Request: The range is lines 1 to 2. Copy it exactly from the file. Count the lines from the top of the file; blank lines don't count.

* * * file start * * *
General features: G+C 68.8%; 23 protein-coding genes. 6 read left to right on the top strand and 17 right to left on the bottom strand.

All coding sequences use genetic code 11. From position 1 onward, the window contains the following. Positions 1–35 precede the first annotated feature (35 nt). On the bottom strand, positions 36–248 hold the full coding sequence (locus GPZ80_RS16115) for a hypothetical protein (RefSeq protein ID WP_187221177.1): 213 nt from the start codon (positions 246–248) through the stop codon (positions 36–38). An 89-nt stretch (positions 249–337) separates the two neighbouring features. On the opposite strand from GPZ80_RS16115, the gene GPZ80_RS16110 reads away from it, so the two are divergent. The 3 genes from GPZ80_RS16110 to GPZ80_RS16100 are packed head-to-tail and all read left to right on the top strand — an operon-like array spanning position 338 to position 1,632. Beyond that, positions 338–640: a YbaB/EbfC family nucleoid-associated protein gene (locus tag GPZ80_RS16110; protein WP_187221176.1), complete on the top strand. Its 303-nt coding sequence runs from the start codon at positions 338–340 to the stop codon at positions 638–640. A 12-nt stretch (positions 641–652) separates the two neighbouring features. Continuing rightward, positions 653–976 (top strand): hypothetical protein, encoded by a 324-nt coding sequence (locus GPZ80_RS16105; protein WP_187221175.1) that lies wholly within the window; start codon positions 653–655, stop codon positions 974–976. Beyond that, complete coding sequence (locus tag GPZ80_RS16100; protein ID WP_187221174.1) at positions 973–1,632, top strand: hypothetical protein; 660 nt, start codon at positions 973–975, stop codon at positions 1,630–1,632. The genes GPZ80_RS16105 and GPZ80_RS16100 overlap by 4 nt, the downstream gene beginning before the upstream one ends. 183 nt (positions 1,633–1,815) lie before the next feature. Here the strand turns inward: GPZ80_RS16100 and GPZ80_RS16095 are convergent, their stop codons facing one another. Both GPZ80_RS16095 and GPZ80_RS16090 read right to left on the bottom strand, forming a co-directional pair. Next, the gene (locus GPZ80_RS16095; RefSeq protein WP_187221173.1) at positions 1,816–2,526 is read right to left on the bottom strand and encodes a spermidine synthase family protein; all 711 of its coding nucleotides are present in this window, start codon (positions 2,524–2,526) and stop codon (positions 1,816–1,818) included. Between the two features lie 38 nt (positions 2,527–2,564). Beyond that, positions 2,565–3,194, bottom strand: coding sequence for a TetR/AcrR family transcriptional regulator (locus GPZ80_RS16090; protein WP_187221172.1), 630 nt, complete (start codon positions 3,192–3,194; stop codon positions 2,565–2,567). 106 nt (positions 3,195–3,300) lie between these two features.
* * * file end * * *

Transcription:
General features: G+C 68.8%; 23 protein-coding genes. 6 read left to right on the top strand and 17 right to left on the bottom strand.

All coding sequences use genetic code 11. From position 1 onward, the window contains the following. Positions 1–35 precede the first annotated feature (35 nt). On the bottom strand, positions 36–248 hold the full coding sequence (locus GPZ80_RS16115) for a hypothetical protein (RefSeq protein ID WP_187221177.1): 213 nt from the start codon (positions 246–248) through the stop codon (positions 36–38). An 89-nt stretch (positions 249–337) separates the two neighbouring features. On the opposite strand from GPZ80_RS16115, the gene GPZ80_RS16110 reads away from it, so the two are divergent. The 3 genes from GPZ80_RS16110 to GPZ80_RS16100 are packed head-to-tail and all read left to right on the top strand — an operon-like array spanning position 338 to position 1,632. Beyond that, positions 338–640: a YbaB/EbfC family nucleoid-associated protein gene (locus tag GPZ80_RS16110; protein WP_187221176.1), complete on the top strand. Its 303-nt coding sequence runs from the start codon at positions 338–340 to the stop codon at positions 638–640. A 12-nt stretch (positions 641–652) separates the two neighbouring features. Continuing rightward, positions 653–976 (top strand): hypothetical protein, encoded by a 324-nt coding sequence (locus GPZ80_RS16105; protein WP_187221175.1) that lies wholly within the window; start codon positions 653–655, stop codon positions 974–976. Beyond that, complete coding sequence (locus tag GPZ80_RS16100; protein ID WP_187221174.1) at positions 973–1,632, top strand: hypothetical protein; 660 nt, start codon at positions 973–975, stop codon at positions 1,630–1,632. The genes GPZ80_RS16105 and GPZ80_RS16100 overlap by 4 nt, the downstream gene beginning before the upstream one ends. 183 nt (positions 1,633–1,815) lie before the next feature. Here the strand turns inward: GPZ80_RS16100 and GPZ80_RS16095 are convergent, their stop codons facing one another. Both GPZ80_RS16095 and GPZ80_RS16090 read right to left on the bottom strand, forming a co-directional pair. Next, the gene (locus GPZ80_RS16095; RefSeq protein WP_187221173.1) at positions 1,816–2,526 is read right to left on the bottom strand and encodes a spermidine synthase family protein; all 711 of its coding nucleotides are present in this window, start codon (positions 2,524–2,526) and stop codon (positions 1,816–1,818) included. Between the two features lie 38 nt (positions 2,527–2,564). Beyond that, positions 2,565–3,194, bottom strand: coding sequence for a TetR/AcrR family transcriptional regulator (locus GPZ80_RS16090; protein WP_187221172.1), 630 nt, complete (start codon positions 3,192–3,194; stop codon positions 2,565–2,567). 106 nt (positions 3,195–3,300) lie between these two features.